Why Was Prohibition Unsuccessful?

Alcohol has what doctors call a depressive effect on your system. It slows down brain function and changes the way your nerves send messages back and forth. Excessive drinking excites and irritates the nervous system. If you drink daily, your body becomes dependent on alcohol over time. When this happens, your central nervous system can no longer adapt easily to the lack of alcohol.

Since the nineteenth century, some had argued that alcohol crippled a person’s character, destroyed and put a strain on families, but more people in jails ruined moral sensibilities, and physical vitality, and brought millions to poverty, misery, and premature death.

Why Was Prohibition Unsuccessful?

Why Was There a Prohibition on Alcohol?

Prohibition was mainly brought about to reduce crime and corruption, solve social problems, reduce the tax burden created by prisons and poorhouses, and improve health and hygiene in America.

There were a few main reasons why Prohibition didn’t last longer than thirteen years and was lifted in 1933. Let’s go over the main points on why there was a Prohibition on alcohol sales and consumption in the United States.

Illegal Activity

Although the consumption of alcohol fell at the beginning of Prohibition, it soon increased. Prohibition opened the door for an organized crime involving the smuggling and bootlegging of alcohol into the country. Speakeasies became very common, and bribery of law officials became very common.  The court and prison systems were stretched to the breaking point, and corruption of public officials was rampant. No measurable gains were made in productivity or reduced absenteeism. Prohibition removed a significant source of tax revenue and greatly increased government spending. It led many drinkers to switch to opium, marijuana, patent medicines, cocaine, and other dangerous substances that they would have been unlikely to encounter in the absence of Prohibition.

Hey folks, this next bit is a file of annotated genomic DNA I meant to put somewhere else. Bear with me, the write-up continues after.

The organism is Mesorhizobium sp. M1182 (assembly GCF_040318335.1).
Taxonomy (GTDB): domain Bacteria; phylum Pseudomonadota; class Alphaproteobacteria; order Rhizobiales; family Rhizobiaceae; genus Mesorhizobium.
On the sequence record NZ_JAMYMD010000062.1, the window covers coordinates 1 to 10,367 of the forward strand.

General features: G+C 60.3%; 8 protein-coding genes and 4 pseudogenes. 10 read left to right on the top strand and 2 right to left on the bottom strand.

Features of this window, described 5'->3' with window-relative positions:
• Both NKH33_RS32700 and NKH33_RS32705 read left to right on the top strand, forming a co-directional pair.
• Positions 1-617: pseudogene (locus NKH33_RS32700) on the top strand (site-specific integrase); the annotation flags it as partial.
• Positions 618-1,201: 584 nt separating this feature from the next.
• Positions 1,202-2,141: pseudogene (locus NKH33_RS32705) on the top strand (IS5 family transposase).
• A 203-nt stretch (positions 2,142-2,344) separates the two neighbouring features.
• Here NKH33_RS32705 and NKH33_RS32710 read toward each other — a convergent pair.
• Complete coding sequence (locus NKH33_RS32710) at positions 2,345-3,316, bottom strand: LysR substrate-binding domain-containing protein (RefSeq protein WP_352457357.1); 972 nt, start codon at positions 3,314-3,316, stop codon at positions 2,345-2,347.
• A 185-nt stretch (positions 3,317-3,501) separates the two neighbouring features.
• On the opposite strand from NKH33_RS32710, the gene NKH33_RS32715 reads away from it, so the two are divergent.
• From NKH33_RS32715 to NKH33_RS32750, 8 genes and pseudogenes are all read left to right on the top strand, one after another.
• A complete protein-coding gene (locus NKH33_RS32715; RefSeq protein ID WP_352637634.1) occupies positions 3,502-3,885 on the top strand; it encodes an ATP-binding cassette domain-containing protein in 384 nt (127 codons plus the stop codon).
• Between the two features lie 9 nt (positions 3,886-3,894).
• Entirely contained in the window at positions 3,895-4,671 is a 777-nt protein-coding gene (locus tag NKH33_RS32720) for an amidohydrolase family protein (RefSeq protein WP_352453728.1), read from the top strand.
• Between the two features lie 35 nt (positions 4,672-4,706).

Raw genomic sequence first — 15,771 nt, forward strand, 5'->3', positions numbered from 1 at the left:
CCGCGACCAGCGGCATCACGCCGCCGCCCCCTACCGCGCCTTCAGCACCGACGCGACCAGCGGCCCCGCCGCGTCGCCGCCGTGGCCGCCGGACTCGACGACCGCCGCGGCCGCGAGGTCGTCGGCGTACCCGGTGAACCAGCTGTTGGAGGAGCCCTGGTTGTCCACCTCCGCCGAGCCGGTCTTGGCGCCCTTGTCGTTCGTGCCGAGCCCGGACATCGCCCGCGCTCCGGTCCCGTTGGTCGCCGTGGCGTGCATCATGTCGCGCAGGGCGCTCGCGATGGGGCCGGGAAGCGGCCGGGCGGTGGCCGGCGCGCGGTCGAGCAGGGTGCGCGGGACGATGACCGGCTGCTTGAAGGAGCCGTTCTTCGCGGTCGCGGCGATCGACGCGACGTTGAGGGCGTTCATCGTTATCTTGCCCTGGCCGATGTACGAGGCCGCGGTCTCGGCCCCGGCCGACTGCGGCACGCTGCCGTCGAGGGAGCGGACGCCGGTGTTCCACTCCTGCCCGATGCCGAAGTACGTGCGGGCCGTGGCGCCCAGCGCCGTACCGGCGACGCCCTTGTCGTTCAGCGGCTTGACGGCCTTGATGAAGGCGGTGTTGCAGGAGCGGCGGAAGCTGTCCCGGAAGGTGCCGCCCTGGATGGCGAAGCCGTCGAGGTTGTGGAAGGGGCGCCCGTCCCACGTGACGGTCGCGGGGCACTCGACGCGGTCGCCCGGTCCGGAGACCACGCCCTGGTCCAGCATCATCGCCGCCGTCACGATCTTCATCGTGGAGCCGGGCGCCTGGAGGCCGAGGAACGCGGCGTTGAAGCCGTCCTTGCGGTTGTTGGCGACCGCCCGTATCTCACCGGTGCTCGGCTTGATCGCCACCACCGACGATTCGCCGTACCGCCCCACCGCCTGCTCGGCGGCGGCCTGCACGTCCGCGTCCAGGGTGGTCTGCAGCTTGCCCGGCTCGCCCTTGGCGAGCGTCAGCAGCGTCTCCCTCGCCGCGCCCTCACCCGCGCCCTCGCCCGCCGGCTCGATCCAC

The Great Depression

When the Great Depression hit, the amount of money the government collected from income tax decreased significantly. To make up for this deficit, Prohibition was repealed so alcohol could be taxed.


The Volstead Act and 18th Amendment included clauses that allowed alcohol for religious and medicinal purposes. So, therefore, synagogue and congregational membership and prescriptions for alcohol skyrocketed.

Lack of Enforcement

Some states simply refused to enforce the 18th Amendment, while other states were unable to enforce due to widespread corruption and because so many people disregarded the law.

Prohibition Lead to An Increase in Drinking

Prohibition changes the way people drank. It encouraged the popularity of the cocktail as a mark of modern sophistication by encouraging mixers that disguised the foul taste of low-quality spirits. The drinking started to happen in other places than just at the dinner table. People brought it into the public world, and women joined men at speakeasies and nightclubs. Alcoholic beverages accompanied college men and women on their dates.

Even Americans who didn’t want anyone seeing them drinking alcohol near their hometowns were more willing to do so far from home. American tourists looked for destinations like Miami and Havana when traveling, where alcoholic beverages were readily available.

According to the US National Library of Medicine National Institutes of Health (NCBI), The Prohibition Era was unkind to habitual drunkards, not because their supply was cut off, but because it was not. Those who wanted liquor badly enough could still find it. But those who recognized their drinking as destructive were not so lucky in finding help.

The inebriety asylums had closed, and the self-help societies had withered away. In 1935, these conditions gave birth to a new self-help group, Alcoholics Anonymous (AA), and the approach taken by these innovative reformers, while drawing from the old self-help tradition, was profoundly influenced by the experience of Prohibition.

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